The UNC System announced Wednesday November 27 it was settling a lawsuit the Sons of Confederate Veterans had filed against it. But according to court documents, the settlement of a $2.5 million trust fund and possession of the Confederate monument known as Silent Sam was determined before the lawsuit was even filed.
Court documents accessed by WRAL reporter Sarah Krueger show UNC System Interim President Bill Roper signed the consent judgement for the settlement on November 26, with chair of the Board of Governors Randy Ramsey signing November 22.
The Sons of Confederate Veterans then filed a lawsuit on November 27, which was immediately met with the settlement answer, which they accepted.
The Board of Governors’ university governance committee met in closed session Wednesday before the announcement was made. The UNC System said the meeting was behind closed door to discuss a legal matter.
Commander of the state’s Sons of Confederate Veterans division Kevin Stone sent a letter to his organization explaining the results of the settlement on Tuesday. The letter, given to Durham attorney Greg Doucette by a member or the organization, said the Board of Governors approached the group about negotiating a resolution to the statue’s future, despite the SCV believing it would not make any successful legal action if suing the BOG.
“While [the governors] were not at all worried about losing [any potential lawsuit],” wrote Stone, “the prospect of another media circus on campus really had them worried, especially given that they have a hostile faculty at UNC and a very nervous donor pool that shies away from any controversy.”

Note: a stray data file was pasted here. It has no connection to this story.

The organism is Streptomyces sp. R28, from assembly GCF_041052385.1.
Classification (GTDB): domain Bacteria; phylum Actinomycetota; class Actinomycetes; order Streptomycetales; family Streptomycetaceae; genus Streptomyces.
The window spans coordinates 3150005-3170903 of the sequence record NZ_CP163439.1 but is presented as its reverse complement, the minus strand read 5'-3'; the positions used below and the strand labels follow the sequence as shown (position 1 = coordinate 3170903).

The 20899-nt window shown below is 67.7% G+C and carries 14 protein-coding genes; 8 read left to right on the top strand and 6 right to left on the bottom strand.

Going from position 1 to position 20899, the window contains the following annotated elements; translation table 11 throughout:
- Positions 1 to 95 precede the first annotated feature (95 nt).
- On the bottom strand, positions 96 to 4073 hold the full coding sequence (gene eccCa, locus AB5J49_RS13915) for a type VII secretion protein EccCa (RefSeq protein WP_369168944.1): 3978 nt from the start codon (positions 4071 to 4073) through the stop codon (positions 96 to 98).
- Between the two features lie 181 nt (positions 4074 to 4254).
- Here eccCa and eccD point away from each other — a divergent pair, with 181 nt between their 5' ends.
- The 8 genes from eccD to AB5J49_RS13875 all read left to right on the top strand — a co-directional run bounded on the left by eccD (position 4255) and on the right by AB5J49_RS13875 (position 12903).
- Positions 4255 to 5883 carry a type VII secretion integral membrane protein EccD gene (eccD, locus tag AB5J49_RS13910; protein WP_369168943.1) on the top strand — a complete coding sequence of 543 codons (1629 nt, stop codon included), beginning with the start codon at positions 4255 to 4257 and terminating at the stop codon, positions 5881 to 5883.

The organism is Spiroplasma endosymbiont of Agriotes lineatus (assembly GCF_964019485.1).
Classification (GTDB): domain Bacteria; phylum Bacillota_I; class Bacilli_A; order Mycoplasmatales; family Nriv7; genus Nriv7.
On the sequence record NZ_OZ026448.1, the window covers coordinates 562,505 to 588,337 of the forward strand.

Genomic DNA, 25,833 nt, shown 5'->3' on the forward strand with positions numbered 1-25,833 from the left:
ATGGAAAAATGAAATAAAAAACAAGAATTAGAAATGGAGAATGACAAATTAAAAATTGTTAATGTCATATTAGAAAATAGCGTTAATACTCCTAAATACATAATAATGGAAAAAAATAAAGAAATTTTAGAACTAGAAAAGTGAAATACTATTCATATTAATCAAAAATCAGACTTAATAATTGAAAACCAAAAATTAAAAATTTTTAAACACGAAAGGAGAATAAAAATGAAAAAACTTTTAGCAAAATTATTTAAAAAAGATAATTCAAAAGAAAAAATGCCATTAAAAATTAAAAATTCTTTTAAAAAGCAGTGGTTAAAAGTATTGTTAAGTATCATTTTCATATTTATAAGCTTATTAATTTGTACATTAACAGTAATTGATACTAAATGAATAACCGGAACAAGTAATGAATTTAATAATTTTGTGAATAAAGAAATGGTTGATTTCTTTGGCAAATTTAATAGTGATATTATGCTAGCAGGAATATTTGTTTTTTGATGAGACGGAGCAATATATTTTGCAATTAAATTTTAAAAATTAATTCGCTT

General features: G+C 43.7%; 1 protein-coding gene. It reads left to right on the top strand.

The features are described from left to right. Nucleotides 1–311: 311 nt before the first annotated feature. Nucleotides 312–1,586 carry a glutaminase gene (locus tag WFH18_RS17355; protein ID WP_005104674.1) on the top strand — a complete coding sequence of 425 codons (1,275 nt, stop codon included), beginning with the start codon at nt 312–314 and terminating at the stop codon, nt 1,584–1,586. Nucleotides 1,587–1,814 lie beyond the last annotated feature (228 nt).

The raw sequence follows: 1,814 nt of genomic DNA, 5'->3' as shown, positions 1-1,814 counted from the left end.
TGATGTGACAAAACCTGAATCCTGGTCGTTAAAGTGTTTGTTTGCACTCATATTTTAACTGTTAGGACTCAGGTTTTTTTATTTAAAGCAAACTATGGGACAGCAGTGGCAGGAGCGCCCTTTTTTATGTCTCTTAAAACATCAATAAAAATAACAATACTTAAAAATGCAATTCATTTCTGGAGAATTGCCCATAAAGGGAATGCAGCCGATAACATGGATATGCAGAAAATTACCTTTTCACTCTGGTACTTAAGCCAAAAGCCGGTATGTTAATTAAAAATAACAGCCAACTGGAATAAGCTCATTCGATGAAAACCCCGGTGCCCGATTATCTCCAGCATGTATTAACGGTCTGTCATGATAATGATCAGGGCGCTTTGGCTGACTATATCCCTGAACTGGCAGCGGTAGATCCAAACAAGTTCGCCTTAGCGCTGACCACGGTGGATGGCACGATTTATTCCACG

Stone, who referred to the settlement as a “major strategic victory,” said negotiations between the SCV and the university system were done confidentially to prevent a reaction from both sides for and against the monument. He said any news leaking out to the media or UNC community would cause unrest and “would have torpedoed the whole thing.”
“This is a special case where the University chose to work uniquely with the SCV,” Stone said, “and create a carved out exception to the Monument Protection Act that would give us what we want while at the same time preventing any further damage to the law that has yet to be enforced by the state.”
In the letter, Stone says the $2.5 million trust fund will go towards building a display for the Confederate statue, a division headquarters for the Sons of Confederate Veterans and “the financial support for our continued and very strong actions in the future.”
The UNC System Board of Governors next meeting is December 13 at the system’s office in Chapel Hill.